How Row Fixture Fixture Code Works

Here is our simplistic prime number test table again:


Hit the test button to run this test. OK, we got them all. How does the table tell the code what to expect?

Each data column specifies a query key. Above, prime is our only key. We just want to see whether our set of primes contains each of these numbers.

Now here is the code for the PrimeNumberRowFixture:
package fitnesse.fixtures;

import fit.RowFixture;

public class PrimeNumberRowFixture extends RowFixture {
  public Object[] query() throws Exception {
    PrimeData[] array = new PrimeData[5];
    array[0] = new PrimeData(11);
    array[1] = new PrimeData(5);
    array[2] = new PrimeData(3);
    array[3] = new PrimeData(7);
    array[4] = new PrimeData(2);
    return array;

  public Class getTargetClass() {
    return PrimeData.class;
All we are doing is assembling and returning an array of PrimeData objects: these are our records. We also use the special getTargetClass() method to specify to Fit the type of the record objects we need it to inspect for us. In this case, PrimeData.class.

Notice that the key column name (prime) in the table corresponds to the public member variable prime in PrimeData. Fit inspects each of the PrimeData objects in the returned array, comparing the table cell values in the prime column with the contents of the prime variable in PrimeData. Here is the code for PrimeData:
package fitnesse.fixtures;

public class PrimeData {
  public int prime;
  public PrimeData(int prime) { = prime;
Notice also that the order of the records in our query array is not the same as the order of key values in the table. Row Fixture does not care about the order of the records returned by a query, as long as they are all there, and as long as there are no extras.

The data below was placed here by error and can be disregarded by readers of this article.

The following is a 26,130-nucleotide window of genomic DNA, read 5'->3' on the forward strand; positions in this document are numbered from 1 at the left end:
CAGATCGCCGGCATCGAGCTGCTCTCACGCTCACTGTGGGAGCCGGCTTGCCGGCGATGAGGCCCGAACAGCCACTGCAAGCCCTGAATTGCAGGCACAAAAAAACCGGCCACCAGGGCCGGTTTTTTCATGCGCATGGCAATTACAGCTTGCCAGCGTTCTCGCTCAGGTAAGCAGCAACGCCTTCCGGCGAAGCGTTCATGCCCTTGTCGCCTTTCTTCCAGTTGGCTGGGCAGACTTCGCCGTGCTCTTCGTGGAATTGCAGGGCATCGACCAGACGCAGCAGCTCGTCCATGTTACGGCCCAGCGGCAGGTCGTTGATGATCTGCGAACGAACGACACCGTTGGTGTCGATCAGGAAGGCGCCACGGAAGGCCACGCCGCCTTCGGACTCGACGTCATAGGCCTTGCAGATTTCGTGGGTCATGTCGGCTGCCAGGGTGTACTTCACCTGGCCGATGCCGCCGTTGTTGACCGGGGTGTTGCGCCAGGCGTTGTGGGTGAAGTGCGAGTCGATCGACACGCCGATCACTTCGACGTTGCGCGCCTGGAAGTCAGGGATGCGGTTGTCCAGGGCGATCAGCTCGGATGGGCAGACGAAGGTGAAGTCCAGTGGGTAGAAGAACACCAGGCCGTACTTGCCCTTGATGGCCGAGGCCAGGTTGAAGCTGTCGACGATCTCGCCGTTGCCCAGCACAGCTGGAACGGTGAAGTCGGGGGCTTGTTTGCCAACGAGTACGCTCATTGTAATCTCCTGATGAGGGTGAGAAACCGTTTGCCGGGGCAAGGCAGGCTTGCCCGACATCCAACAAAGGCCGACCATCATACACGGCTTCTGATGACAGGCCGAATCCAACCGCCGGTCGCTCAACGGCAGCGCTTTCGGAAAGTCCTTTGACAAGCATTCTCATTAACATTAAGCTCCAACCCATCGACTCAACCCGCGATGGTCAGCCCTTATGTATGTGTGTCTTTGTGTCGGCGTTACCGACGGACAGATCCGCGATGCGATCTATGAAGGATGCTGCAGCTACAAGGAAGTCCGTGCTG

Employee Pay Records Example: Testing Fields in Returned Records

Here is our sample table (from the Row Fixture page) that checks that a company's employees were paid correctly:

id pay()
1 1000
2 2000

And here is the corresponding fixture code:
package fitnesse.fixtures;

import fit.RowFixture;

public class EmployeePayRecordsRowFixture extends RowFixture  {
  public Object[] query() throws Exception {
    EmployeePayRecord[] records = new EmployeePayRecord[2];
    records[0] = new EmployeePayRecord(1, 1000);
    records[1] = new EmployeePayRecord(2,2000);
    return records;
  public Class getTargetClass() {
    return EmployeePayRecord.class;
Again, we are merely assembling an array of records; in this case, employee payroll records. We also identify the class of the record type Fit must inspect: EmployeePayRecord.class. Now here is EmployeePayRecord:
package fitnesse.fixtures;

public class EmployeePayRecord {
  public int id;
  private double salary;
  public EmployeePayRecord(int id, double salary) { = id;
    this.salary = salary;
  public double pay() {
    return salary;
To identify each row in the table, Fit finds the corresponding EmployeePayRecord by matching the id value in the table with the contents of the id variable, and matching the salary value in the table with the contents of the salary variable. For each found record, Fit then checks the value in the pay? column against the amount returned by the pay() method.

Wait a Minute. We're Just Assembling The Query Results in the Fixture!

Yeah, you're right. We're cheating, in the interest of clarity and simplicity. These examples show the mechanics of Row Fixture Code, but not a realistic use. It will rarely make sense to be assembling the array you need within the fixture code, since that does not demonstrate that your production code correctly provides the query results you need.

When you write application code in order to get tests like the above to pass, you will likely want to have an array of the right objects already handy, so that something like EmployeePayRecordsRowFixture can just grab it, instead of having to assemble it. Alternatively, you might have production code ready to grab the array of query results from a database. In either case, the fixture code would just ask the production code to return the array of records it needs.

Learning More

To learn more about the Row Fixture style of test table, see Row Fixture.
To learn more about how FitNesse fixture code works in general, check out FixtureCode.
Also check out the other Test Table Styles.